You might be wondering why I am so critical of the Reformed and seemingly high on the Anabaptists, when I claim to be Reformed. Well, the people I am around the most are Reformed people, so I see our own flaws more than I see the flaws of the Anabaptist. I suppose that if I attended an Anabaptist church it might be the opposite. But secondly, I think it is a good habit to criticize or be harder on your own, than on those outside of your circle.
We can criticize the faults and sins of the Negro all day long, but that is not going to help us much, even though his problems appear to be greater than ours. We need to look at ourselves; us Europeans have a lot to repent of and America would not be in the state it is today if not for the departure from the word of God of our own people. It is not the Negro's fault or the Jew's fault; they are simply God's instruments of judgment against us for our sins.
We must take the same attitude in area of Christian sects. Let us examine ourselves and see where we can improve. We cannot blame the problems in the church (and by inference, the problems in America) on other sects of Christianity. If we hold the true form of doctrine, we must lead out by example in the practical areas of life.
The Days of Old.. Sort Of
I recall the days of old; well, about 10-12 years ago or so. We had just come out of the Independent, Fundament Baptist Church. And if you know about these type of Christians, they are church-goers who are excited about church and even sometimes about "soul winning", but their idea of Christianity is just going to church and passing along the chain-message, and the cycle repeating again and again. Not much true discipleship happens, if any. The best distinction they maintain between themselves and the world is that perhaps they do not drink alcohol or watch Rated R movies (which is a very low standard). They did not practice very earnestly the virtue of hospitality.
Our small church (sort of a combination between an Independent Baptist and Anabaptist, with a slight atmosphere of home-church) decided to attend a weekend of religious meetings in Ephrata, PA, which was about 5-6 hours away. We only had 1 or 2 children at that time, I believe. In most of these type of situations, whatever kind of meetings, you would have to stay at a hotel. You can see with a lot of events, it will be announced, a list of "places to stay" while in the area. This is what I had always been accustomed to and thought nothing of it. But instead, there were multiple families more than willing to take us into their home and treat us like royalty. The provisions they gave were more than gracious while we were there. And these people did not know us at all, and did not even really know most of the people of our small congregation.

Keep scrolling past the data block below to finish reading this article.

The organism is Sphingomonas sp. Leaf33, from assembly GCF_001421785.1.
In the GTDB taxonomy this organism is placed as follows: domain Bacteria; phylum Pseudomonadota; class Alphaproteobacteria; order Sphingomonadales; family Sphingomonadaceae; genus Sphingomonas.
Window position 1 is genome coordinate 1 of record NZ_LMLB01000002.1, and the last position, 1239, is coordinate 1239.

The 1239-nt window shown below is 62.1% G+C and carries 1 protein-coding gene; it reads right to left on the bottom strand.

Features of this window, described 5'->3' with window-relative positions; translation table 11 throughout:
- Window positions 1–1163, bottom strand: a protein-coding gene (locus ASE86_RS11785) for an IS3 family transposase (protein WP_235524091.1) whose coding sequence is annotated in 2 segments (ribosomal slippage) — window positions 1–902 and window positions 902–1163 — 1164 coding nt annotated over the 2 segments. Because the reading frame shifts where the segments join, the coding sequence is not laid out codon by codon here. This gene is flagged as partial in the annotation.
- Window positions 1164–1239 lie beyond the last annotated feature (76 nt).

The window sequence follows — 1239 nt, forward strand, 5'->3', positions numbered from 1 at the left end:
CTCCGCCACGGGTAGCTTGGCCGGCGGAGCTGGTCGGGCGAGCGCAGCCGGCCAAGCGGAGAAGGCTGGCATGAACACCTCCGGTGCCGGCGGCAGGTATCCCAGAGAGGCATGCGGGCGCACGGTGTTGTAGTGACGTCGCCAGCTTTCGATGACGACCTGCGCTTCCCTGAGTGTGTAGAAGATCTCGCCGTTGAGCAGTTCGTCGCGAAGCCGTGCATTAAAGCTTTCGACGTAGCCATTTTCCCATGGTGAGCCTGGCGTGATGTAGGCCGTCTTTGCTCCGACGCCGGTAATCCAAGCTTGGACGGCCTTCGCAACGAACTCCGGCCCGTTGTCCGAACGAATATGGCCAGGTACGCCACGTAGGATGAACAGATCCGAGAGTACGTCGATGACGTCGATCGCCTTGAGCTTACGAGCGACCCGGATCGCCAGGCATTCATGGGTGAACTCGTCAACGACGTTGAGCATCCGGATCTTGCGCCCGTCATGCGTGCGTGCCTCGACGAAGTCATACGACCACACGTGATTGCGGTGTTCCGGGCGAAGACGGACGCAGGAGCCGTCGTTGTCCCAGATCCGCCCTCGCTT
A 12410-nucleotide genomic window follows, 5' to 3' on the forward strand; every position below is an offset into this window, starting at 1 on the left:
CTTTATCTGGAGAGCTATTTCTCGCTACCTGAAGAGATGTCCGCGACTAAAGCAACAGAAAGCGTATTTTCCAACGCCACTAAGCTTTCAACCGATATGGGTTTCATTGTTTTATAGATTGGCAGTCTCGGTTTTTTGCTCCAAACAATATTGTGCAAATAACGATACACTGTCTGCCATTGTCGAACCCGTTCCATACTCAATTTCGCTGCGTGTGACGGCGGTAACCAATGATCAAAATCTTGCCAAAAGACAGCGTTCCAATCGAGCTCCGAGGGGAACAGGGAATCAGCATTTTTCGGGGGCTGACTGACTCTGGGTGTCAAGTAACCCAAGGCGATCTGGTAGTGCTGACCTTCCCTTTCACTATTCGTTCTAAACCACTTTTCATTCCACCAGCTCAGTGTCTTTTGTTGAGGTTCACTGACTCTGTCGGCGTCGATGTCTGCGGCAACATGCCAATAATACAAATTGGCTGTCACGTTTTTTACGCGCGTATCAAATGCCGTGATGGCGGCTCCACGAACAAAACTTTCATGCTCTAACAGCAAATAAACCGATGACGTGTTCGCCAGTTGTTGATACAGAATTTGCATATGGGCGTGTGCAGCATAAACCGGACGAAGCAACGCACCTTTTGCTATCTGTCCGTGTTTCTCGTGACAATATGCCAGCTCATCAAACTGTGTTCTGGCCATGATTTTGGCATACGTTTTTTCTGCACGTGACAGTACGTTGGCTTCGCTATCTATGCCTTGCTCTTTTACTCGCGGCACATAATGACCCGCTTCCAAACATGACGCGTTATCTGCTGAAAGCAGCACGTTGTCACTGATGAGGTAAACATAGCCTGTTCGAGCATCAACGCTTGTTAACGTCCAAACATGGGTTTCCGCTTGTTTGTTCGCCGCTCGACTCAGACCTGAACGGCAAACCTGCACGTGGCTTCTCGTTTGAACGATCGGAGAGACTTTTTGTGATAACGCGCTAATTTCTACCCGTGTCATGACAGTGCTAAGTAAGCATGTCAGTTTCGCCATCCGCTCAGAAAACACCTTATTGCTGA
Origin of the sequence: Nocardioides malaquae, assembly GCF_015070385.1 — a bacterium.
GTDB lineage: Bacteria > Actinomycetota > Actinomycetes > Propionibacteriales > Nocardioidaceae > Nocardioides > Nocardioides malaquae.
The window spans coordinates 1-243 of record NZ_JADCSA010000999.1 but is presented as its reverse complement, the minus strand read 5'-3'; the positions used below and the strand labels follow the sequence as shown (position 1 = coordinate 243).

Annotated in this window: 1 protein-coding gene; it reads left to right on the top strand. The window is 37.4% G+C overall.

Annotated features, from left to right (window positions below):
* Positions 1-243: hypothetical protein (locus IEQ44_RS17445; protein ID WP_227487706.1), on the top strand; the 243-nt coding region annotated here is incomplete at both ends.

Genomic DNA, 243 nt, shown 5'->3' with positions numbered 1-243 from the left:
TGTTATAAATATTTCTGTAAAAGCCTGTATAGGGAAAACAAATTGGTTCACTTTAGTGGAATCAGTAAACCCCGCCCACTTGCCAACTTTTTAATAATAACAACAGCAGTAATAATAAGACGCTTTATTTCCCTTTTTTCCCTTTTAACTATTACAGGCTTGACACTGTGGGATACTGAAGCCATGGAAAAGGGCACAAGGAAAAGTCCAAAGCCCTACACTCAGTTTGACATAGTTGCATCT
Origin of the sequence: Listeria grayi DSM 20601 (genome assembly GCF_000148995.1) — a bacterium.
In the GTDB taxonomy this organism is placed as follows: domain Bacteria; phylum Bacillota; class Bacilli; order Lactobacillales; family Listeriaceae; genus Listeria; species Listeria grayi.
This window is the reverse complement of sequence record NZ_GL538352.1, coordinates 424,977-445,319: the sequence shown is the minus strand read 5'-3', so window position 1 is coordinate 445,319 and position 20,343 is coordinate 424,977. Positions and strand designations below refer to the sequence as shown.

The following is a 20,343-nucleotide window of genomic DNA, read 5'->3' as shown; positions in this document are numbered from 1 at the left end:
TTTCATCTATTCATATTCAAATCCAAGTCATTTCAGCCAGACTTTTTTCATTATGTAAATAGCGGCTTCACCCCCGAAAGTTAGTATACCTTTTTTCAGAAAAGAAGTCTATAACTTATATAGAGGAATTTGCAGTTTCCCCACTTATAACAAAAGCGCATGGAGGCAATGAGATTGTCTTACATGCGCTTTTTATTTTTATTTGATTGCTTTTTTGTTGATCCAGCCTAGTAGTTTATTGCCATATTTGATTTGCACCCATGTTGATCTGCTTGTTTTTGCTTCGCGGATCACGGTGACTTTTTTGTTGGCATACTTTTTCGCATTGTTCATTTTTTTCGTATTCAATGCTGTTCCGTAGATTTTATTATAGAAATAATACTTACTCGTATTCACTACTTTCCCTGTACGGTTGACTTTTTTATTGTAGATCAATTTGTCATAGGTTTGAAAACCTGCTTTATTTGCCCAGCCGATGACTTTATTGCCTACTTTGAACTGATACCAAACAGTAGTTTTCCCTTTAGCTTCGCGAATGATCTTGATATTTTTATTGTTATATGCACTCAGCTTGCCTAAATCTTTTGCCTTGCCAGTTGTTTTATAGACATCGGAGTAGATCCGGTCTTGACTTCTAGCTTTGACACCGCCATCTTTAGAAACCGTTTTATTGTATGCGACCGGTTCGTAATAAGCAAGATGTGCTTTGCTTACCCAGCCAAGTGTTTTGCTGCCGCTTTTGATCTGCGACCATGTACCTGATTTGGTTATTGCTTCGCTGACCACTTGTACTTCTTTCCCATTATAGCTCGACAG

The Way This Type of Anabaptist Operates
In the type of circles I described above, it is common, it is expected, it is preached, and it is ingrained into the very being of these sort of Christians: Hospitality is the chief characteristic of the Christian. This is charity (1Corthians 13) in practice. There is no way that the church (the called out ones) out there in Ephrata, PA would have ever allowed any Christian, whether they knew him or not, to have to pay for a hotel for a night. And in addition to that, there is no way that such Christians they take in would not be treated with the highest honor.
"I was a stranger, and ye took me in:" -- Matthew 25:35
The Sheep and The Goats
This church had a culture of hospitality. And I am not saying that no other Christian groups have ever nor am I saying that no sect of Christianity has a resemblance of this type of charity. But I have never seen it so embraced zealously, as I have with this particular group of Anabaptist churches. They are the same, whatever part of the country you dwell in. For example, in the particular church nearby that we attend occasionally, any visitor is asked by several families to join them for supper at their home after the service, to the point where you have to turn down many offers before the day is done. In my experience thus far, I have yet to see anything like it. They do it because they desire to do it, not because it is a duty or obligation. They will do anything for anyone, and drop everything just to serve others. And this sets them apart from the rest, in my opinion.
This does not just play out in the area of taking in strangers. It applies to all areas of life and is an example of the main theme: laying down our lives for others. Dying to our own desires and will. It is living out these verses:
"We are fools for Christ's sake, but ye are wise in Christ; we are weak, but ye are strong; ye are honourable, but we are despised.